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Randomised controlled trials investigating pharmacological and psychological interventions for treatment-refractory depression

Nicola Stimpson, Niruj Agrawal, Glyn Lewis
2002 British Journal of Psychiatry  
About 30% of people with depression do not respond to an antidepressant at the recommended dose and can be described as having treatment-refractory depression. Aims To summarise the findings from all randomised controlled trials (RCTs) that have assessed the efficacy of a pharmacological or psychological intervention for treatment-refractory depression. Method We used a systematic search strategy to identify RCTs that included adults aged 18–75 years with a diagnosis of unipolar depression that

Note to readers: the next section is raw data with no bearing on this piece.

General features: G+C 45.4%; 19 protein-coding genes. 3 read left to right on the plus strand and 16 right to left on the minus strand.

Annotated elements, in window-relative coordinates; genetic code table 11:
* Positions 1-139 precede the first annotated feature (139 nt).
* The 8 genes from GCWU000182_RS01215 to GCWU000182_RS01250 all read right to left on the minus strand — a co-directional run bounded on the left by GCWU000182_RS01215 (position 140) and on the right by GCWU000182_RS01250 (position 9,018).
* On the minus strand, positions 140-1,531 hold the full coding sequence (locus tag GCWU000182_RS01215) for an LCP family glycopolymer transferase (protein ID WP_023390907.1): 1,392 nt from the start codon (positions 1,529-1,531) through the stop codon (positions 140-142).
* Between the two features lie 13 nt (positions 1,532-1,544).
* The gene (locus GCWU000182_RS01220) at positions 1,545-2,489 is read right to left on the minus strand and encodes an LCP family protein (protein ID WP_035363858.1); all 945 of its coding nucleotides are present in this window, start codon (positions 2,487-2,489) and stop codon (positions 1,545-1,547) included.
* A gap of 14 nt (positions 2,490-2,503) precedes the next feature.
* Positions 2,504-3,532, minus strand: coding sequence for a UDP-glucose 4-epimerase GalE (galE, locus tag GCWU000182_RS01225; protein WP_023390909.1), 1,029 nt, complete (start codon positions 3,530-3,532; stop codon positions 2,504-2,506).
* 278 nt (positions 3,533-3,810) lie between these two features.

more » ... lar depression that had not responded to a 4-week course of a recommended dose of an antidepressant. Results We identified 16 RCTs. None of the included trials assessed the efficacy of psychotherapy. All the trials were too small to detect an important clinical response. We found only two trials on lithium augmentation, which randomised 50 subjects in total. Conclusions There is little evidence to guide the management of depression that has not responded to a course of antidepressants.Treatment-refractory depression is an important public health problem and large pragmatic trials are needed to inform clinical practice.
doi:10.1192/bjp.181.4.284 pmid:12356654 fatcat:5ckkt74ydrao5ou65h4wrmyjxy